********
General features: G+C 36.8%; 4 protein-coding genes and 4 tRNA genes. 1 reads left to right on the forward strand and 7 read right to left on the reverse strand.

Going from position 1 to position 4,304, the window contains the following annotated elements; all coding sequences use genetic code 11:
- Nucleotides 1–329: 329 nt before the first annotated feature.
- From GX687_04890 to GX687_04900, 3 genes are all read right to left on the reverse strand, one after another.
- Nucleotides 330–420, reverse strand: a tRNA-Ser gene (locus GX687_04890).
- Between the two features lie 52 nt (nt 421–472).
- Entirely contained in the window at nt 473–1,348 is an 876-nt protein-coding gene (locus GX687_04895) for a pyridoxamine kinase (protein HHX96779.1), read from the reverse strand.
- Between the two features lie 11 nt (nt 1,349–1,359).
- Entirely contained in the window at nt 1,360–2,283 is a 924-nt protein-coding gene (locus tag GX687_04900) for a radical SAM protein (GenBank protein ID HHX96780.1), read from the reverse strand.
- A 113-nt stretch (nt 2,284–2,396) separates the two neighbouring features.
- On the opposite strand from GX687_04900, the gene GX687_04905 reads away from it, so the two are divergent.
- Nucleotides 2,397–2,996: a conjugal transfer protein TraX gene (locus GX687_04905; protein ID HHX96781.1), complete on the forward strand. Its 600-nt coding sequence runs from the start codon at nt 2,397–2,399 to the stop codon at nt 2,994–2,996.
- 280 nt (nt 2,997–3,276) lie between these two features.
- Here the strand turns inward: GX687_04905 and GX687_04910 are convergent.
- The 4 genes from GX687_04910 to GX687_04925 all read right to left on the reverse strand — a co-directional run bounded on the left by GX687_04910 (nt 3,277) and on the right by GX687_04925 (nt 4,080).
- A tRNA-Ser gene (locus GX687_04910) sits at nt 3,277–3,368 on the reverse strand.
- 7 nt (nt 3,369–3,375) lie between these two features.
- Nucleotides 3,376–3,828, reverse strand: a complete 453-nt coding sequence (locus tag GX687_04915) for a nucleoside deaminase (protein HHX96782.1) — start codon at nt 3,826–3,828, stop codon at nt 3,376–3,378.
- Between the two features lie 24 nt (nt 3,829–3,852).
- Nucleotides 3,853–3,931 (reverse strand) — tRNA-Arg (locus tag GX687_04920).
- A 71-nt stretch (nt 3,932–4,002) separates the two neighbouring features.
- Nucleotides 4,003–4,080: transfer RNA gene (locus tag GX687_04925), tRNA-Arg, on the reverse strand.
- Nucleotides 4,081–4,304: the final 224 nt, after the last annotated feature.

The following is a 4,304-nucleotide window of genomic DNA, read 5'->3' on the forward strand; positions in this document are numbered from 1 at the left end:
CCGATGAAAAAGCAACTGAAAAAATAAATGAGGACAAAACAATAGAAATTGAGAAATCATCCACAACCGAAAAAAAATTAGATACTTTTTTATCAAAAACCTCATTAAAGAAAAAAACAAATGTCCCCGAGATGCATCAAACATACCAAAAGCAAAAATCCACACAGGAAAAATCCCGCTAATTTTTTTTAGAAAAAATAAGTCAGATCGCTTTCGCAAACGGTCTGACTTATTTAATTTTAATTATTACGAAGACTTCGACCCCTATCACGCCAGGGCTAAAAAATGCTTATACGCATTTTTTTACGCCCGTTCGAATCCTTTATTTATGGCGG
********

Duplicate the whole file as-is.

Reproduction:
General features: G+C 36.8%; 4 protein-coding genes and 4 tRNA genes. 1 reads left to right on the forward strand and 7 read right to left on the reverse strand.

Going from position 1 to position 4,304, the window contains the following annotated elements; all coding sequences use genetic code 11:
- Nucleotides 1–329: 329 nt before the first annotated feature.
- From GX687_04890 to GX687_04900, 3 genes are all read right to left on the reverse strand, one after another.
- Nucleotides 330–420, reverse strand: a tRNA-Ser gene (locus GX687_04890).
- Between the two features lie 52 nt (nt 421–472).
- Entirely contained in the window at nt 473–1,348 is an 876-nt protein-coding gene (locus GX687_04895) for a pyridoxamine kinase (protein HHX96779.1), read from the reverse strand.
- Between the two features lie 11 nt (nt 1,349–1,359).
- Entirely contained in the window at nt 1,360–2,283 is a 924-nt protein-coding gene (locus tag GX687_04900) for a radical SAM protein (GenBank protein ID HHX96780.1), read from the reverse strand.
- A 113-nt stretch (nt 2,284–2,396) separates the two neighbouring features.
- On the opposite strand from GX687_04900, the gene GX687_04905 reads away from it, so the two are divergent.
- Nucleotides 2,397–2,996: a conjugal transfer protein TraX gene (locus GX687_04905; protein ID HHX96781.1), complete on the forward strand. Its 600-nt coding sequence runs from the start codon at nt 2,397–2,399 to the stop codon at nt 2,994–2,996.
- 280 nt (nt 2,997–3,276) lie between these two features.
- Here the strand turns inward: GX687_04905 and GX687_04910 are convergent.
- The 4 genes from GX687_04910 to GX687_04925 all read right to left on the reverse strand — a co-directional run bounded on the left by GX687_04910 (nt 3,277) and on the right by GX687_04925 (nt 4,080).
- A tRNA-Ser gene (locus GX687_04910) sits at nt 3,277–3,368 on the reverse strand.
- 7 nt (nt 3,369–3,375) lie between these two features.
- Nucleotides 3,376–3,828, reverse strand: a complete 453-nt coding sequence (locus tag GX687_04915) for a nucleoside deaminase (protein HHX96782.1) — start codon at nt 3,826–3,828, stop codon at nt 3,376–3,378.
- Between the two features lie 24 nt (nt 3,829–3,852).
- Nucleotides 3,853–3,931 (reverse strand) — tRNA-Arg (locus tag GX687_04920).
- A 71-nt stretch (nt 3,932–4,002) separates the two neighbouring features.
- Nucleotides 4,003–4,080: transfer RNA gene (locus tag GX687_04925), tRNA-Arg, on the reverse strand.
- Nucleotides 4,081–4,304: the final 224 nt, after the last annotated feature.

The following is a 4,304-nucleotide window of genomic DNA, read 5'->3' on the forward strand; positions in this document are numbered from 1 at the left end:
CCGATGAAAAAGCAACTGAAAAAATAAATGAGGACAAAACAATAGAAATTGAGAAATCATCCACAACCGAAAAAAAATTAGATACTTTTTTATCAAAAACCTCATTAAAGAAAAAAACAAATGTCCCCGAGATGCATCAAACATACCAAAAGCAAAAATCCACACAGGAAAAATCCCGCTAATTTTTTTTAGAAAAAATAAGTCAGATCGCTTTCGCAAACGGTCTGACTTATTTAATTTTAATTATTACGAAGACTTCGACCCCTATCACGCCAGGGCTAAAAAATGCTTATACGCATTTTTTTACGCCCGTTCGAATCCTTTATTTATGGCGG